“The essence of the game is rooted in emotion and passion and hunger and a will to win." - Mike Sullivan
Tuesday, December 29, 2015
Do Steelers have take-care-of-business problem (or Ravens problem)?
Jeremy Fowler ESPN Staff Writer http://espn.go.com/blog/pittsburgh-steelers December 28, 2015 Pittsburgh Steelers wide receiver Markus Wheaton (11) kneels on the field after failing to catch a pass in the closing minutes of an NFL football game against the Baltimore Ravens in Baltimore, Sunday, Dec. 27, 2015. The Ravens defeated the Steelers 20-17. (AP)
PITTSBURGH -- The Mike Tomlin social media bashers -- and they are more prevalent than I ever expected for a coach with a .641 winning percentage and no losing seasons in nine years -- have feasted on this stat, via the Pittsburgh Tribune-Review.
The stat comes with context. The Chiefs had a losing record when they beat the Steelers earlier in the year, but the Chiefs now look like a Super Bowl contender. Pittsburgh has enough quality wins (Arizona, Denver, Cincinnati) to offset some of these losses. Teams peak at different times. Overall, Tomlin has probably done one of his better coaching jobs this season, winning 10 games despite several injuries at key positions.
But the stat poses an obvious and interesting question. Why are the Steelers not taking care of business against teams they should handle? For as good as the Steelers were at times last year, they lost to the Jets, Browns, Saints and Buccaneers (combined 20-44).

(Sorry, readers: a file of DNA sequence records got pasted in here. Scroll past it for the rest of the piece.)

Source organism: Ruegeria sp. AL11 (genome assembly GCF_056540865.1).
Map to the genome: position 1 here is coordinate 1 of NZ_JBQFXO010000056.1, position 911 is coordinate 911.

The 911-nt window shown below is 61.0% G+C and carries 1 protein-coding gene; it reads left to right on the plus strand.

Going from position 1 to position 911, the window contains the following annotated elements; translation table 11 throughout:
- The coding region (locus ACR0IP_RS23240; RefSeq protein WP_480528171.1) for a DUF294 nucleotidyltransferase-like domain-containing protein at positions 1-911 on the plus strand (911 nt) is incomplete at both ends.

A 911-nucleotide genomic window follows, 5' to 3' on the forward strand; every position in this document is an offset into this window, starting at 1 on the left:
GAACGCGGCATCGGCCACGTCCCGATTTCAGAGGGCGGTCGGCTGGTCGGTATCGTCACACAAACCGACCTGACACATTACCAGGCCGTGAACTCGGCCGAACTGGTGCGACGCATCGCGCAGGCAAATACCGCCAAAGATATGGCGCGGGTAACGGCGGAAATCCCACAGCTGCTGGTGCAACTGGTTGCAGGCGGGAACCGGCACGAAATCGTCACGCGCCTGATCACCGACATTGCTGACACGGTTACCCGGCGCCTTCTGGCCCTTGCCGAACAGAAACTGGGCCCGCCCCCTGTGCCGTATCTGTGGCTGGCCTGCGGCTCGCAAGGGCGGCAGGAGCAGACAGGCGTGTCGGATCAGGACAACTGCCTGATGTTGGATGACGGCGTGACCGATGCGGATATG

Winning in Cleveland this week is hardly a guarantee. The Steelers got pounded there the last time around, 31-10.
I don't buy that the Steelers weren't mentally prepared to play the Ravens. Perhaps they played too tightly. In the locker room during the week, players said they wouldn't be sacked by the playoff hype. It was all about Baltimore, all week.
And it's still all about Baltimore, which is the biggest issue of all. Tomlin and the Steelers are 1-5 in their past six games against the Ravens.
Whether the Ravens are a playoff team or worthy of a top-five draft pick, they know they can beat the Steelers right now. That's a problem. Baltimore has played a key role in Pittsburgh likely staying home in January for the third time in four seasons.
The Ravens are still the Steelers' chief rivals. You can't go 1-5 against your chief rivals.
After a sluggish 215 passing yards on offense, the Steelers tried to sell that the Ravens are a great defense that applied pressure on third down. But they are average this year. That's part of the reason why Baltimore only has five wins. And Ryan Mallett shouldn't have had a career-high 274 passing yards after getting signed off the street a few weeks ago, facing a team in playoff contention.
The Steelers simply didn't have it, which is curious at a time when the Jets, poised to take the Steelers' wild card spot, clearly do.
Calling bad losses a systemic problem is misguided. But the timing of this latest loss -- and where it happened -- can't be ignored.
Sunday's game against the Ravens was a classic take-care-of-business game. Most good teams would have finished this one off. This problem is real and must be fixed starting next season.